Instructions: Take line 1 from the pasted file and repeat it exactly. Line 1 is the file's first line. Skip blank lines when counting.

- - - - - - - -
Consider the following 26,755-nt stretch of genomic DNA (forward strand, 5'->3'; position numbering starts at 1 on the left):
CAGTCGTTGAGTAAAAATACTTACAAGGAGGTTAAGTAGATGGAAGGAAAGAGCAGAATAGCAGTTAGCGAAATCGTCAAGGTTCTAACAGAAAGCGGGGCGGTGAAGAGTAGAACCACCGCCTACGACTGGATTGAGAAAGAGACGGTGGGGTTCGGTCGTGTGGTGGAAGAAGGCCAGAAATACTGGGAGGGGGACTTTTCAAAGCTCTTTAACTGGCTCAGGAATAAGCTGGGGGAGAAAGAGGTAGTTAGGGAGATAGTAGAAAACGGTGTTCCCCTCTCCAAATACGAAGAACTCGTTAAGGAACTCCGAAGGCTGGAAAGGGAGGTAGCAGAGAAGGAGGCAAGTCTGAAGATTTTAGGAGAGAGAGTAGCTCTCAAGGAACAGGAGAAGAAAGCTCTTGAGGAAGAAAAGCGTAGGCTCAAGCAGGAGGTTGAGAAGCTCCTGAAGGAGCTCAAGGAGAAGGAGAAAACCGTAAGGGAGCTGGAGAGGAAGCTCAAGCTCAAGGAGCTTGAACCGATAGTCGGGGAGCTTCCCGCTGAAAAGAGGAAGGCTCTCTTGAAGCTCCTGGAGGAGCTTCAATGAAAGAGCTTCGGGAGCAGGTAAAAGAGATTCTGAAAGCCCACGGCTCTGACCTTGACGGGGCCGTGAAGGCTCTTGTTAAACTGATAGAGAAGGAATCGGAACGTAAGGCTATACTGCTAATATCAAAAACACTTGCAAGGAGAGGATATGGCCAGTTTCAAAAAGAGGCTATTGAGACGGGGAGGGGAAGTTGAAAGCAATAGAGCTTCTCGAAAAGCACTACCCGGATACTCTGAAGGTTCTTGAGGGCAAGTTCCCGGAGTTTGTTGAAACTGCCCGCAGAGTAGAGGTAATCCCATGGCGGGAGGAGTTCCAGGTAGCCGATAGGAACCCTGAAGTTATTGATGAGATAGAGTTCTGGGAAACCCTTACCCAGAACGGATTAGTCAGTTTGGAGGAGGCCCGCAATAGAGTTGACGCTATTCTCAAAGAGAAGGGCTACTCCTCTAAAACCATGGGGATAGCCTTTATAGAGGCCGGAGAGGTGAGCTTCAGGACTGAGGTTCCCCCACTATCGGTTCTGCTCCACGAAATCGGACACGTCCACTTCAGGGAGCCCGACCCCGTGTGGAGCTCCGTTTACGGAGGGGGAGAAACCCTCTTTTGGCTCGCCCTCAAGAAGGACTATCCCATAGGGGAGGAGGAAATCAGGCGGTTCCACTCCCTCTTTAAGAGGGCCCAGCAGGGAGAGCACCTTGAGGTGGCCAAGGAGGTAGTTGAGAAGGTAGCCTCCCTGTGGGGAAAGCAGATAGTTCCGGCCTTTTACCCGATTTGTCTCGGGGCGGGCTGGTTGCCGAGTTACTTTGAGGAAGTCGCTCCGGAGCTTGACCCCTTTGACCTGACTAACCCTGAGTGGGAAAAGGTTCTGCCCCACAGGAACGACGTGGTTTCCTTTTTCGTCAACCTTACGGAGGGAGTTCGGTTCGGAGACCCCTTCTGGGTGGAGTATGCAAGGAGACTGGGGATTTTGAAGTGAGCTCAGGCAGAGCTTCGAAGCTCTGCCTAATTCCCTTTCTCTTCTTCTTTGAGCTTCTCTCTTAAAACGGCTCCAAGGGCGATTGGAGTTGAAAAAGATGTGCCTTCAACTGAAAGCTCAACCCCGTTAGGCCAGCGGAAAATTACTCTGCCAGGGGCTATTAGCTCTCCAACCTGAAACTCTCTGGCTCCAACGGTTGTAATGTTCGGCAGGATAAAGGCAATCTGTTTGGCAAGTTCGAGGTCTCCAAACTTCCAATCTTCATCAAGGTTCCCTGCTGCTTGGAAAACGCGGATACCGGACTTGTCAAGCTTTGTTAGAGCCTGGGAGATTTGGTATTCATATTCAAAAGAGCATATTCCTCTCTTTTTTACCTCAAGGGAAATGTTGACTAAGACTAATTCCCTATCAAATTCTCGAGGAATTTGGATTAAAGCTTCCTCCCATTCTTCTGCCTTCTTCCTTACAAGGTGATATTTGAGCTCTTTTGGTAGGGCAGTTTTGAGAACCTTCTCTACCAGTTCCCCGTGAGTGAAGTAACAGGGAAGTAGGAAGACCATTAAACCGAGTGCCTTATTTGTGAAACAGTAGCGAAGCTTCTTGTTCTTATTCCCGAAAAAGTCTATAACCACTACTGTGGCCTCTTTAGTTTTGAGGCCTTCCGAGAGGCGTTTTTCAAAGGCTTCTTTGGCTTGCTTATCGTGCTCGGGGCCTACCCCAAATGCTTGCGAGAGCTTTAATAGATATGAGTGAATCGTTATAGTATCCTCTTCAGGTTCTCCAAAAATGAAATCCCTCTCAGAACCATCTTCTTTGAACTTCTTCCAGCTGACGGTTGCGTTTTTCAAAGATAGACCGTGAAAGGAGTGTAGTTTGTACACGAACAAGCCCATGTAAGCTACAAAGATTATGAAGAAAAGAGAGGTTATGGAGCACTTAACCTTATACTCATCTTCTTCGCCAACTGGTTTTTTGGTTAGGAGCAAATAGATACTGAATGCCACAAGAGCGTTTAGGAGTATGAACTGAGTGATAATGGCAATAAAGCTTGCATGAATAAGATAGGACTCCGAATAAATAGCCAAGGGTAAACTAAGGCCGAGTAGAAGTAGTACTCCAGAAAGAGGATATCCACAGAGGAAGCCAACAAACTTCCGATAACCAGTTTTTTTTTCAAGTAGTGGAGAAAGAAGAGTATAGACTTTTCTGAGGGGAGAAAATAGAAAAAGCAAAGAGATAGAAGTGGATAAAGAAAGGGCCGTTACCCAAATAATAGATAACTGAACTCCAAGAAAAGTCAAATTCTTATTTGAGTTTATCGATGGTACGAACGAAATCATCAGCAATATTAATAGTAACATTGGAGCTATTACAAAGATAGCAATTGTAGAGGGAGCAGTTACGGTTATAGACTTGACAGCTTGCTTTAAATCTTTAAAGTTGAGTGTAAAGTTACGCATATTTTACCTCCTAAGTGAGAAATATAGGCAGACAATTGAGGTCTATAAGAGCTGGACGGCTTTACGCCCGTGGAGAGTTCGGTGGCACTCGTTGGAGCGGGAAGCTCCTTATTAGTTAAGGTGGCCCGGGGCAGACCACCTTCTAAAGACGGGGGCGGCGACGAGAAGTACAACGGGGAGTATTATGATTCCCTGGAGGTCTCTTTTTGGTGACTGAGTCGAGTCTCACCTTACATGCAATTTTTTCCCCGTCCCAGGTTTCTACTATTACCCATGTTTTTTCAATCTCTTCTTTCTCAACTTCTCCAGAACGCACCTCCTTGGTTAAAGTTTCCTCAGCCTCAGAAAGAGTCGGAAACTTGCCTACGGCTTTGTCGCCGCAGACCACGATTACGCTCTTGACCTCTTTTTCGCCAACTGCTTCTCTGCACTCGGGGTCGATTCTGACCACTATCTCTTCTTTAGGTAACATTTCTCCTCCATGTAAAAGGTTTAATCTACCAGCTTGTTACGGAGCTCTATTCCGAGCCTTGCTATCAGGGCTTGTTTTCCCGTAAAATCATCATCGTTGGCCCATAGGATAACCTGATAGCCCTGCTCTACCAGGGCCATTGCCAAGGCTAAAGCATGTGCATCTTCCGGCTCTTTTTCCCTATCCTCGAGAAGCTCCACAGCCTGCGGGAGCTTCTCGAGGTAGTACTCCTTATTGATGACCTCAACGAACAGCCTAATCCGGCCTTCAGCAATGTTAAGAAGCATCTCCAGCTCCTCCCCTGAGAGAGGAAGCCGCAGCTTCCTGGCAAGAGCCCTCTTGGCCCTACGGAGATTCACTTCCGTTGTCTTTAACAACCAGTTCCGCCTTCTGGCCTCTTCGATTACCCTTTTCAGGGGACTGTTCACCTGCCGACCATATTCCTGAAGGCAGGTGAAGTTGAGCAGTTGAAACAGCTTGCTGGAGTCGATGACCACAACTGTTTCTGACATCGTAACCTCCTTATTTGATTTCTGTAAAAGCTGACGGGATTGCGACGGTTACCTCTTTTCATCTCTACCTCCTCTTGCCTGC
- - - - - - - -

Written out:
Consider the following 26,755-nt stretch of genomic DNA (forward strand, 5'->3'; position numbering starts at 1 on the left):